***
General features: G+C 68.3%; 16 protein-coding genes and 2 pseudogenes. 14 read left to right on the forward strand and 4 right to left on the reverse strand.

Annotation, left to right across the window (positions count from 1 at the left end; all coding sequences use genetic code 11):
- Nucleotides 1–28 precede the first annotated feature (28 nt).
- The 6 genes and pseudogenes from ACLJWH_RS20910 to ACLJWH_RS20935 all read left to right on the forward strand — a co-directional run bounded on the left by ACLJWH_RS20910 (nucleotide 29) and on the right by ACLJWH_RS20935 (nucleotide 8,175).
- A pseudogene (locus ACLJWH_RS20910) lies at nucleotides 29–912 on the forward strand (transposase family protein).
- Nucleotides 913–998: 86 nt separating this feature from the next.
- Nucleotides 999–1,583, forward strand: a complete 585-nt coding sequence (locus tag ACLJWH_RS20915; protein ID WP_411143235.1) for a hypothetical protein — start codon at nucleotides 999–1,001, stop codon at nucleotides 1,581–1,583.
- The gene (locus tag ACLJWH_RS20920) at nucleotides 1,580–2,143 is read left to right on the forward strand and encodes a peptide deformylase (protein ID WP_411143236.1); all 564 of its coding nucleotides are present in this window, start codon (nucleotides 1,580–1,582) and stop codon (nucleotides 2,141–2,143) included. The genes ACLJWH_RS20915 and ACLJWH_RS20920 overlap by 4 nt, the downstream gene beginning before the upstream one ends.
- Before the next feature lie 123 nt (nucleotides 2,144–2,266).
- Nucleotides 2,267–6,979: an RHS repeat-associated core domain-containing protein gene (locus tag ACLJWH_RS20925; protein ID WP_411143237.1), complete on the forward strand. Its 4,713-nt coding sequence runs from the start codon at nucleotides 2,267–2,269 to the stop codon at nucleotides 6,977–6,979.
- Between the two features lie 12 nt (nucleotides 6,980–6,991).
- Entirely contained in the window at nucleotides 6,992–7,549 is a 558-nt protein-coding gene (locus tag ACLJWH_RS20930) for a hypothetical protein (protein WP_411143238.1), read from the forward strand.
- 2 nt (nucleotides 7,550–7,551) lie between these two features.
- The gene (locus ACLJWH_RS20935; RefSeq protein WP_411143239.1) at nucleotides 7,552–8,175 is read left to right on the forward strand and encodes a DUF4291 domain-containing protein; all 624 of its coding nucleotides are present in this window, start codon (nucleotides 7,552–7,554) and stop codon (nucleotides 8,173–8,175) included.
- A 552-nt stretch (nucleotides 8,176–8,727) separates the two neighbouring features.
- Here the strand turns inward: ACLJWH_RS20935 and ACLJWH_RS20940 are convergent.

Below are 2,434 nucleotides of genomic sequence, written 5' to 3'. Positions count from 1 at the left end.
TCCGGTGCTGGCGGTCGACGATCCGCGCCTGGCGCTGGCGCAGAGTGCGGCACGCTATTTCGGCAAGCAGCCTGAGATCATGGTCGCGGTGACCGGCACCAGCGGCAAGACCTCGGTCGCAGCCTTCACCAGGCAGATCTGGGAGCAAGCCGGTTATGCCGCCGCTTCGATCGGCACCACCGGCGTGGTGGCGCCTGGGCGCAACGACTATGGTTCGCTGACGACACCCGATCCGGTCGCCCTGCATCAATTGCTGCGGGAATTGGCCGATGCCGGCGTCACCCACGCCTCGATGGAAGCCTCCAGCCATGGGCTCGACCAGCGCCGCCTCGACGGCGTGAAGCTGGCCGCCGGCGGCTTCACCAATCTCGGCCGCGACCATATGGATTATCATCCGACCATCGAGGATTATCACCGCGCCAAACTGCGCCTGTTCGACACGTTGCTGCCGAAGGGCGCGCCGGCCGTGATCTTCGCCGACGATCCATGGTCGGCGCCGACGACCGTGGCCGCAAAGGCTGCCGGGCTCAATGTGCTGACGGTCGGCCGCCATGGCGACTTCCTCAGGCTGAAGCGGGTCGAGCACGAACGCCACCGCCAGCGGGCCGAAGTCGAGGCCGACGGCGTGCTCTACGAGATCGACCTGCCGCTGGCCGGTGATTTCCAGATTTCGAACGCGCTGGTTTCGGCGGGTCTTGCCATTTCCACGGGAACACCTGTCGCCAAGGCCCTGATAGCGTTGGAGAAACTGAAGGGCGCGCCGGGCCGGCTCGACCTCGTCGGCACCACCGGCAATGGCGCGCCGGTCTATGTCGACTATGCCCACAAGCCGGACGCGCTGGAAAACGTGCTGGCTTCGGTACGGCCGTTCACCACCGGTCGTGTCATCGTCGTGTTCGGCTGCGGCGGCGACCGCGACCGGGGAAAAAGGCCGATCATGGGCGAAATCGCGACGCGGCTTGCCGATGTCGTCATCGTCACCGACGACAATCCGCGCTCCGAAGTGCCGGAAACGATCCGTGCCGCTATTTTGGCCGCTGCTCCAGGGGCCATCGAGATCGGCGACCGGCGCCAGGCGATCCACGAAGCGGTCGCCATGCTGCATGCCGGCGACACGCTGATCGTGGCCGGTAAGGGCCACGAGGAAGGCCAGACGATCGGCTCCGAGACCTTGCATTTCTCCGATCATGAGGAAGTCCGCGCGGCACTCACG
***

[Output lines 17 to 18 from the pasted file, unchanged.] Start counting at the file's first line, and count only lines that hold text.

Below are 2,434 nucleotides of genomic sequence, written 5' to 3'. Positions count from 1 at the left end.
TCCGGTGCTGGCGGTCGACGATCCGCGCCTGGCGCTGGCGCAGAGTGCGGCACGCTATTTCGGCAAGCAGCCTGAGATCATGGTCGCGGTGACCGGCACCAGCGGCAAGACCTCGGTCGCAGCCTTCACCAGGCAGATCTGGGAGCAAGCCGGTTATGCCGCCGCTTCGATCGGCACCACCGGCGTGGTGGCGCCTGGGCGCAACGACTATGGTTCGCTGACGACACCCGATCCGGTCGCCCTGCATCAATTGCTGCGGGAATTGGCCGATGCCGGCGTCACCCACGCCTCGATGGAAGCCTCCAGCCATGGGCTCGACCAGCGCCGCCTCGACGGCGTGAAGCTGGCCGCCGGCGGCTTCACCAATCTCGGCCGCGACCATATGGATTATCATCCGACCATCGAGGATTATCACCGCGCCAAACTGCGCCTGTTCGACACGTTGCTGCCGAAGGGCGCGCCGGCCGTGATCTTCGCCGACGATCCATGGTCGGCGCCGACGACCGTGGCCGCAAAGGCTGCCGGGCTCAATGTGCTGACGGTCGGCCGCCATGGCGACTTCCTCAGGCTGAAGCGGGTCGAGCACGAACGCCACCGCCAGCGGGCCGAAGTCGAGGCCGACGGCGTGCTCTACGAGATCGACCTGCCGCTGGCCGGTGATTTCCAGATTTCGAACGCGCTGGTTTCGGCGGGTCTTGCCATTTCCACGGGAACACCTGTCGCCAAGGCCCTGATAGCGTTGGAGAAACTGAAGGGCGCGCCGGGCCGGCTCGACCTCGTCGGCACCACCGGCAATGGCGCGCCGGTCTATGTCGACTATGCCCACAAGCCGGACGCGCTGGAAAACGTGCTGGCTTCGGTACGGCCGTTCACCACCGGTCGTGTCATCGTCGTGTTCGGCTGCGGCGGCGACCGCGACCGGGGAAAAAGGCCGATCATGGGCGAAATCGCGACGCGGCTTGCCGATGTCGTCATCGTCACCGACGACAATCCGCGCTCCGAAGTGCCGGAAACGATCCGTGCCGCTATTTTGGCCGCTGCTCCAGGGGCCATCGAGATCGGCGACCGGCGCCAGGCGATCCACGAAGCGGTCGCCATGCTGCATGCCGGCGACACGCTGATCGTGGCCGGTAAGGGCCACGAGGAAGGCCAGACGATCGGCTCCGAGACCTTGCATTTCTCCGATCATGAGGAAGTCCGCGCGGCACTCACG